Education Opinion

Visiting Schools: Transformative Professional Learning

By Tom Vander Ark — May 29, 2016 4 min read
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When you visit her school, principal Cynthia Bagby-Ellison let’s you know right up front that she has a heart for all kids and mindset for innovation. You might gather that from her webpage, but it’s clear that it’s culture first when you visit in person.

Bagby-Ellison raises her voice as the elementary band launches a rousing chorus of a John Phillips Sousa march; another thing you might read about on the website but you wouldn’t fully appreciate without visiting. You’d also miss how quickly the multi-purpose space turns into a student-led discussion (below) or how enthusiastic students are when describing why they like Redwood Heights.

Redwood Heights Elementary School, in the east hills of Oakland, serves a diverse group of 375 students. It’s one of 131 public schools (86 in Oakland USD) serving about 50,000 students.

Grants from the Rogers Family Foundation and advice from Senior Director Greg Klein have introduced blended tools like ST Math in every classroom, and supported development of a half a dozen mature rotation models. Brian Greenberg, Silicon Schools and Redwood dad, has also been a valuable advisor.

The Rogers family seeks to engage Oakland school teams to create at least 3,000 high quality, innovative, personalized, student-centered seats by 2020. The transformation process often starts with a school visits to see what is possible and to inspire staff.

Klein said school visits can be “supremely valuable when the visitors are clear and candid about what they aim to see and why, and when the host knows that information and only agrees to hosting the visit at the specific day/time if they can reasonably guarantee that the visitor’s aims can be met in that time window.” Klein said when there is expectation of alignment, teachers often state they have an understanding of how to “change things in their own classrooms the next day.”

Veteran teachers at Redwood Heights were enthusiastic about their three station rotation model (below). Not yet a whole school model, the school is still on a blended journey.

Theresa Sanders, a teacher for over thirty years, might argue that the journey is what makes Redwood such a great place to teach and learn. She expressed that this most recent year has been one of her favorites due to the fact she is getting to learn and try new models in her classroom with the trust and support from Principal Bagby-Ellison. While there is benefit in seeing design-built models, it’s often important for teachers to see a school with students that look like theirs in a period of transition.

“When it comes to schools, seeing is believing,” said Brian Greenberg. “I’ve found it more effective to take educators to schools where they can see new models in person rather than trying to convince them with only words.” He warned, however, that we have to be mindful of the burden we are placing on innovative schools and be strategic about change management so that not everyone gets on an airplane and makes the pilgrimage themselves.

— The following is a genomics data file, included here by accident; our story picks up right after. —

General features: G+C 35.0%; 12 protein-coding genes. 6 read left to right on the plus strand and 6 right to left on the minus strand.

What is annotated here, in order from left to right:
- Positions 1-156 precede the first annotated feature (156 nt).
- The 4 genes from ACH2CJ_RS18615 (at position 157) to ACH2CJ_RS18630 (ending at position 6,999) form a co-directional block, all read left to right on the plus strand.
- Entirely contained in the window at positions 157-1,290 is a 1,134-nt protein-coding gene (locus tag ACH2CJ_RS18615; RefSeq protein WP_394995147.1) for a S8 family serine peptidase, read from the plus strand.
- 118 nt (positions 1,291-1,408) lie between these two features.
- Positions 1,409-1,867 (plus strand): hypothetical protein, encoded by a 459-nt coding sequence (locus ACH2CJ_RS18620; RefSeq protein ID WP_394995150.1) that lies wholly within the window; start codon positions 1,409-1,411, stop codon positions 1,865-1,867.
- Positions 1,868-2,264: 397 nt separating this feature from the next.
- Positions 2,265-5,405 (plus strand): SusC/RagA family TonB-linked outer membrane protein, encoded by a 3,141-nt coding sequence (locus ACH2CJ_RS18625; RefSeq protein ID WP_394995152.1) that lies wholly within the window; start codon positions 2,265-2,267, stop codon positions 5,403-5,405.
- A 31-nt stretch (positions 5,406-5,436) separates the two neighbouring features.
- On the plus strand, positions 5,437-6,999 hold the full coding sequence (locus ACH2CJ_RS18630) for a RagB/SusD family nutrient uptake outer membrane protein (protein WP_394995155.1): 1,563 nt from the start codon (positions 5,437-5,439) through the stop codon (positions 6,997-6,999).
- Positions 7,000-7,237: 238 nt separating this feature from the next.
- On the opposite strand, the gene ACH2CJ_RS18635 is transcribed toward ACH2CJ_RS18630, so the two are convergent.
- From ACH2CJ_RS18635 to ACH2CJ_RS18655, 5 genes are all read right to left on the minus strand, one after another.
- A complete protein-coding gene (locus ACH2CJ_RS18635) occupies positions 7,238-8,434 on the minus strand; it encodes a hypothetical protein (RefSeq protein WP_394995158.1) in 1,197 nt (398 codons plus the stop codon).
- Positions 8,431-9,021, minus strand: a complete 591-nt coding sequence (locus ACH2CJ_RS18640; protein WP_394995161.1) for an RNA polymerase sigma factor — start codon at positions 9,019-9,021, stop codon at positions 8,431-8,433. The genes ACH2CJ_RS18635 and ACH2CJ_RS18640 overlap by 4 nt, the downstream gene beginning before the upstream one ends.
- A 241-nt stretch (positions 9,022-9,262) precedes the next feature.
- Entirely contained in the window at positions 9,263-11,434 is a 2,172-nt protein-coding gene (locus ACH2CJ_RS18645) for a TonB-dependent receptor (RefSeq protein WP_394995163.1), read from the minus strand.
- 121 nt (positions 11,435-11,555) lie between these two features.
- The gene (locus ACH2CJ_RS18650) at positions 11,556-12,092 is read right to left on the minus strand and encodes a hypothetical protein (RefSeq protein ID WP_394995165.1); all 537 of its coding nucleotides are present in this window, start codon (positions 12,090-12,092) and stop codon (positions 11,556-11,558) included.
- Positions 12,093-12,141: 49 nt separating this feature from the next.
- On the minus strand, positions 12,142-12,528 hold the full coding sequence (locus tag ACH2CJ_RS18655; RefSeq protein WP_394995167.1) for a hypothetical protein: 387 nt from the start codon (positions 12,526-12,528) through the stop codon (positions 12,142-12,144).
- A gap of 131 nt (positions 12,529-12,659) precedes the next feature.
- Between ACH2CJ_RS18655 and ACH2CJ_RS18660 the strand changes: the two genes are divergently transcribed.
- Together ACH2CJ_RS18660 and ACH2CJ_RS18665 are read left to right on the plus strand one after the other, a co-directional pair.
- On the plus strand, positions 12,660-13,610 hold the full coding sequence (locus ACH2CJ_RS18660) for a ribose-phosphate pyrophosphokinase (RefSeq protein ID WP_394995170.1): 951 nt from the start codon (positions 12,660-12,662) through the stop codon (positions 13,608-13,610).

School visits can be life changing. They have been for us. You can read about more schools worth visiting but visiting schools give you a chance to experience the culture and context in a way that the best video can’t convey. In the first minute of a visit, the sights, sounds and interactions give you a pretty good indication of the school culture. If you visit schools with other people and build in some time for reflection, you’ll see a school from several perspectives and learn even more.

Almost 200 community members from Kansas City have visited schools around the country thanks to the Ewing Marion Kauffman Foundation as part of the Kansas City Great Schools initiative ( #KCGreatSchools) which was designed to expose “community members to cities with concentrations of high-performing public schools serving a similar population of students as those in Kansas City’s public schools.” Participants got a chance to see design-built schools and those still on a journey; each with their own unique structure, culture and curriculum.

We visited other Bay blends and innovative Oakland schools, new schools in New Orleans and schools on a blended journey in Washington D.C.; and we saw innovative purpose built high schools and elementary schools as well as transformed middle schools in Denver.

In the middle of these trips we visited schools in southeast Asia, including the famous Green School in Bali. We discovered that the traditional Singapore American School (SAS) had been transformed by a staff inspired by visits to more than 100 schools in seven countries.

SAS superintendent Chip Kimball said about the trips, “It transformed our thinking.” His team added, “It created what John Kotter would call of ‘sense of urgency’ for change.” The visits taught Kimball that a great school takes a “culture of excellence, possibility and extraordinary care” (adding that very few schools do all three well).

School visits can be a powerful part of a professional learning plan and a critical part of a school transformation effort. It expands your sense of what’s possible and informs the path forward.

We’re planning fall school visits. Contact Megan@GettingSmart.com if you’re interested.

For more see:

  • Fulfilling an Urban Promise in Oakland
  • Bay Blends Advance Personalized Learning
  • The opinions expressed in Vander Ark on Innovation are strictly those of the author(s) and do not reflect the opinions or endorsement of Editorial Projects in Education, or any of its publications.